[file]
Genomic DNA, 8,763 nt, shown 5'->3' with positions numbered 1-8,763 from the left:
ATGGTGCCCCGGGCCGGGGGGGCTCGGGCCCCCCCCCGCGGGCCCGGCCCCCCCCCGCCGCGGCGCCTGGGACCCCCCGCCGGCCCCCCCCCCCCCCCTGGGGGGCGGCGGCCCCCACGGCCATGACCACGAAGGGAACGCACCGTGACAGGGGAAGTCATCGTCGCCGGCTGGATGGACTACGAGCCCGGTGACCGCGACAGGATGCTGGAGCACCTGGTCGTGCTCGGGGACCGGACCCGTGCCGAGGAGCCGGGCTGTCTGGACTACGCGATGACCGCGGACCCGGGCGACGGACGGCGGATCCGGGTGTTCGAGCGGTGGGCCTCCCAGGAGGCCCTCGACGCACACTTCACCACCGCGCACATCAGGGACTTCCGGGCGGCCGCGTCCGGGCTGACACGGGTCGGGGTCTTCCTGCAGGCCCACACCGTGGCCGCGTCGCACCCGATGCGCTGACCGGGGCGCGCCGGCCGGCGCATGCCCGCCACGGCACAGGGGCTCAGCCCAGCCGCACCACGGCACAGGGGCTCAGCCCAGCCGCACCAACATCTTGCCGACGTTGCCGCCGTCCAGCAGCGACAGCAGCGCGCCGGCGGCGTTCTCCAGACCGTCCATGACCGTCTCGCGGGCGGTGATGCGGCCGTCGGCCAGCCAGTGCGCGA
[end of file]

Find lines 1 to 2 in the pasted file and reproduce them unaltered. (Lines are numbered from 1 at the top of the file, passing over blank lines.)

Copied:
Genomic DNA, 8,763 nt, shown 5'->3' with positions numbered 1-8,763 from the left:
ATGGTGCCCCGGGCCGGGGGGGCTCGGGCCCCCCCCCGCGGGCCCGGCCCCCCCCCGCCGCGGCGCCTGGGACCCCCCGCCGGCCCCCCCCCCCCCCCTGGGGGGCGGCGGCCCCCACGGCCATGACCACGAAGGGAACGCACCGTGACAGGGGAAGTCATCGTCGCCGGCTGGATGGACTACGAGCCCGGTGACCGCGACAGGATGCTGGAGCACCTGGTCGTGCTCGGGGACCGGACCCGTGCCGAGGAGCCGGGCTGTCTGGACTACGCGATGACCGCGGACCCGGGCGACGGACGGCGGATCCGGGTGTTCGAGCGGTGGGCCTCCCAGGAGGCCCTCGACGCACACTTCACCACCGCGCACATCAGGGACTTCCGGGCGGCCGCGTCCGGGCTGACACGGGTCGGGGTCTTCCTGCAGGCCCACACCGTGGCCGCGTCGCACCCGATGCGCTGACCGGGGCGCGCCGGCCGGCGCATGCCCGCCACGGCACAGGGGCTCAGCCCAGCCGCACCACGGCACAGGGGCTCAGCCCAGCCGCACCAACATCTTGCCGACGTTGCCGCCGTCCAGCAGCGACAGCAGCGCGCCGGCGGCGTTCTCCAGACCGTCCATGACCGTCTCGCGGGCGGTGATGCGGCCGTCGGCCAGCCAGTGCGCGA